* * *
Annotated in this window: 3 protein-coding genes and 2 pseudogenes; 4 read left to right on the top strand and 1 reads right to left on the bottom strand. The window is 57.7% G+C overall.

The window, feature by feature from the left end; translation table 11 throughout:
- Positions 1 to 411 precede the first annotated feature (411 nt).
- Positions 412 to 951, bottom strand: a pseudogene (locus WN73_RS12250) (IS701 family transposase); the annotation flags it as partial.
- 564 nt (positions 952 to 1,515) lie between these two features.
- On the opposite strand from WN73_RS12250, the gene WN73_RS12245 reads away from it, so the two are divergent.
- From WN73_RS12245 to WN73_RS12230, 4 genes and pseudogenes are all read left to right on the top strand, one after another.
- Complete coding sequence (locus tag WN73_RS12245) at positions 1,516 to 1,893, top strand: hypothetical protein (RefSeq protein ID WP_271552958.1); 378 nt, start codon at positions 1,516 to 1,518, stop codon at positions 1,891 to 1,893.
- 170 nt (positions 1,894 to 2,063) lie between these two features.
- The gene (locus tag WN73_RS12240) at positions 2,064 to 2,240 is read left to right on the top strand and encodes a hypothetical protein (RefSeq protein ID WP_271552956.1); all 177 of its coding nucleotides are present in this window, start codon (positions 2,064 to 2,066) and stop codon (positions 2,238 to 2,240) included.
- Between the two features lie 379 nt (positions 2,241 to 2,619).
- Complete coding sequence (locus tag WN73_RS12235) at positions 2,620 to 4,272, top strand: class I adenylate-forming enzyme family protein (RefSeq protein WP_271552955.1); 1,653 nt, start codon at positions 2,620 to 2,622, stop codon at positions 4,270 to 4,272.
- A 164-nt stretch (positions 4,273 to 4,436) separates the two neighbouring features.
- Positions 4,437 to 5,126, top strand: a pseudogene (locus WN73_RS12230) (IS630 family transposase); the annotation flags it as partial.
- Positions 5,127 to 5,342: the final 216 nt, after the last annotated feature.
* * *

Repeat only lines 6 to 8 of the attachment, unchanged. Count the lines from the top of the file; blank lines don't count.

- On the opposite strand from WN73_RS12250, the gene WN73_RS12245 reads away from it, so the two are divergent.
- From WN73_RS12245 to WN73_RS12230, 4 genes and pseudogenes are all read left to right on the top strand, one after another.
- Complete coding sequence (locus tag WN73_RS12245) at positions 1,516 to 1,893, top strand: hypothetical protein (RefSeq protein ID WP_271552958.1); 378 nt, start codon at positions 1,516 to 1,518, stop codon at positions 1,891 to 1,893.